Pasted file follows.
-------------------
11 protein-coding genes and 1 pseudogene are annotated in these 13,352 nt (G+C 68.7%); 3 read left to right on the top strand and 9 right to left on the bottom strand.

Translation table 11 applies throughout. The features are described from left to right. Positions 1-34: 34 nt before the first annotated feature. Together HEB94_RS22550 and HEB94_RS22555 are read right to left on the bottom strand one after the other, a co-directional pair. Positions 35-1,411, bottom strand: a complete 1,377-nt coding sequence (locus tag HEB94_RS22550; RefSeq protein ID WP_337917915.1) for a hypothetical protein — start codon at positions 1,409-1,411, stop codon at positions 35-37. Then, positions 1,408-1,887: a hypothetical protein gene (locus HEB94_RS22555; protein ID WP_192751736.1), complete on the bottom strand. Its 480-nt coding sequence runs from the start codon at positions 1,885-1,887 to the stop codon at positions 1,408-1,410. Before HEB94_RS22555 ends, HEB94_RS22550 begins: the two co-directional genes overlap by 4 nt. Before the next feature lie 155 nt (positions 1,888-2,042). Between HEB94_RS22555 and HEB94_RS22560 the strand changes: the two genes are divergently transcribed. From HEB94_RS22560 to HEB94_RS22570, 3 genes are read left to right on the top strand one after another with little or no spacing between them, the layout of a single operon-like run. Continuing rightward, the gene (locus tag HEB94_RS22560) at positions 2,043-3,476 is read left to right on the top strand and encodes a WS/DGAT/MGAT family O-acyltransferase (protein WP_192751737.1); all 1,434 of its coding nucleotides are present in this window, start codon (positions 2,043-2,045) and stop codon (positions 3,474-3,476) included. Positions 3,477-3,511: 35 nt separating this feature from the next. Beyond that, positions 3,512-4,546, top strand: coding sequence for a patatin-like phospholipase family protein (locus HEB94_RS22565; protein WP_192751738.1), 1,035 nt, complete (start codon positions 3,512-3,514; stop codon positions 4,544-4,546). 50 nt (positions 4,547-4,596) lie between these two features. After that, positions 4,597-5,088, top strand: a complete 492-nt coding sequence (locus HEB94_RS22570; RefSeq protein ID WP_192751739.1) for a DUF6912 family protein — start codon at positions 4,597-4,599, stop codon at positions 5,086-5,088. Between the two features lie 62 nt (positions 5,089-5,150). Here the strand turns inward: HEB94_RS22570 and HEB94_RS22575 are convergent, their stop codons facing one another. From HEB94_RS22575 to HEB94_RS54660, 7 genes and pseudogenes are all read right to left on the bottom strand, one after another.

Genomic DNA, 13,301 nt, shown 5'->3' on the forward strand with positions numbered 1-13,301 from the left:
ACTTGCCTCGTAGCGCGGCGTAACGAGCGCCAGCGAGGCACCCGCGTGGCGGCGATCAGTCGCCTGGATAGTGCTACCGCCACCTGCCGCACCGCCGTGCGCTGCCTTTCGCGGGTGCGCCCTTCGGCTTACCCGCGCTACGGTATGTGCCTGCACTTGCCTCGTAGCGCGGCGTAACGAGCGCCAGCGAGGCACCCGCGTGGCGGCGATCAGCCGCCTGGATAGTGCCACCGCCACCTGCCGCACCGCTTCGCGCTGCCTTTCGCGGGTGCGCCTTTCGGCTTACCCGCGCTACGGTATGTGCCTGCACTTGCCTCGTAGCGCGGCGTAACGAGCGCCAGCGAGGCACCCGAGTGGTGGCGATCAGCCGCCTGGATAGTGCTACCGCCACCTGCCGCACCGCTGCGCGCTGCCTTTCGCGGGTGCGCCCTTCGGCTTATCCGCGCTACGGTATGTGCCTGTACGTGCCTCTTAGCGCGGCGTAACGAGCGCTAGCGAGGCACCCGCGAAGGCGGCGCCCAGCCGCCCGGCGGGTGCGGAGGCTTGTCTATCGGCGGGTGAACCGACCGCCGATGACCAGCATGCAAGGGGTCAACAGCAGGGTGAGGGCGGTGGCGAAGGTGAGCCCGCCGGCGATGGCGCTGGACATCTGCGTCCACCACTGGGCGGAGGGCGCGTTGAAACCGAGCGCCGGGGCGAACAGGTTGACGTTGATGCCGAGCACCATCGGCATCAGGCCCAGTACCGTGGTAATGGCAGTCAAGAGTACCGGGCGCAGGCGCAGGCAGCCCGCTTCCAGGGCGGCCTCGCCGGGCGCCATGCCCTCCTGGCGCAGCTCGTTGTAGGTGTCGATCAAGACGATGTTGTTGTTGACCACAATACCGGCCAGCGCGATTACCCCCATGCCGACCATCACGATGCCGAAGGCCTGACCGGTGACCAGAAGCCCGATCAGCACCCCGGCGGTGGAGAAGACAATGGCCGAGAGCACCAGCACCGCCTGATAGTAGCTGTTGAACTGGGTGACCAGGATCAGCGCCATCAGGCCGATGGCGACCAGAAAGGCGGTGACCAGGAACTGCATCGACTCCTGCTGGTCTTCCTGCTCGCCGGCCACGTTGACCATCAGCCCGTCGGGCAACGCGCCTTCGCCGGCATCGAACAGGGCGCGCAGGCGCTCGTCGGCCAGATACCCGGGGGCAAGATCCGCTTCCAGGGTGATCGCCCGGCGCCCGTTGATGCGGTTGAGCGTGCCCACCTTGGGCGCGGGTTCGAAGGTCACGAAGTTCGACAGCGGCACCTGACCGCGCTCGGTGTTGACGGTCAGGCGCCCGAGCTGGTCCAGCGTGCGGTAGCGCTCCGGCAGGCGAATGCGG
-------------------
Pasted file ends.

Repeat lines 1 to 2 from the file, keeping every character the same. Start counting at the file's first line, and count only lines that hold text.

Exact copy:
11 protein-coding genes and 1 pseudogene are annotated in these 13,352 nt (G+C 68.7%); 3 read left to right on the top strand and 9 right to left on the bottom strand.

Translation table 11 applies throughout. The features are described from left to right. Positions 1-34: 34 nt before the first annotated feature. Together HEB94_RS22550 and HEB94_RS22555 are read right to left on the bottom strand one after the other, a co-directional pair. Positions 35-1,411, bottom strand: a complete 1,377-nt coding sequence (locus tag HEB94_RS22550; RefSeq protein ID WP_337917915.1) for a hypothetical protein — start codon at positions 1,409-1,411, stop codon at positions 35-37. Then, positions 1,408-1,887: a hypothetical protein gene (locus HEB94_RS22555; protein ID WP_192751736.1), complete on the bottom strand. Its 480-nt coding sequence runs from the start codon at positions 1,885-1,887 to the stop codon at positions 1,408-1,410. Before HEB94_RS22555 ends, HEB94_RS22550 begins: the two co-directional genes overlap by 4 nt. Before the next feature lie 155 nt (positions 1,888-2,042). Between HEB94_RS22555 and HEB94_RS22560 the strand changes: the two genes are divergently transcribed. From HEB94_RS22560 to HEB94_RS22570, 3 genes are read left to right on the top strand one after another with little or no spacing between them, the layout of a single operon-like run. Continuing rightward, the gene (locus tag HEB94_RS22560) at positions 2,043-3,476 is read left to right on the top strand and encodes a WS/DGAT/MGAT family O-acyltransferase (protein WP_192751737.1); all 1,434 of its coding nucleotides are present in this window, start codon (positions 2,043-2,045) and stop codon (positions 3,474-3,476) included. Positions 3,477-3,511: 35 nt separating this feature from the next. Beyond that, positions 3,512-4,546, top strand: coding sequence for a patatin-like phospholipase family protein (locus HEB94_RS22565; protein WP_192751738.1), 1,035 nt, complete (start codon positions 3,512-3,514; stop codon positions 4,544-4,546). 50 nt (positions 4,547-4,596) lie between these two features. After that, positions 4,597-5,088, top strand: a complete 492-nt coding sequence (locus HEB94_RS22570; RefSeq protein ID WP_192751739.1) for a DUF6912 family protein — start codon at positions 4,597-4,599, stop codon at positions 5,086-5,088. Between the two features lie 62 nt (positions 5,089-5,150). Here the strand turns inward: HEB94_RS22570 and HEB94_RS22575 are convergent, their stop codons facing one another. From HEB94_RS22575 to HEB94_RS54660, 7 genes and pseudogenes are all read right to left on the bottom strand, one after another.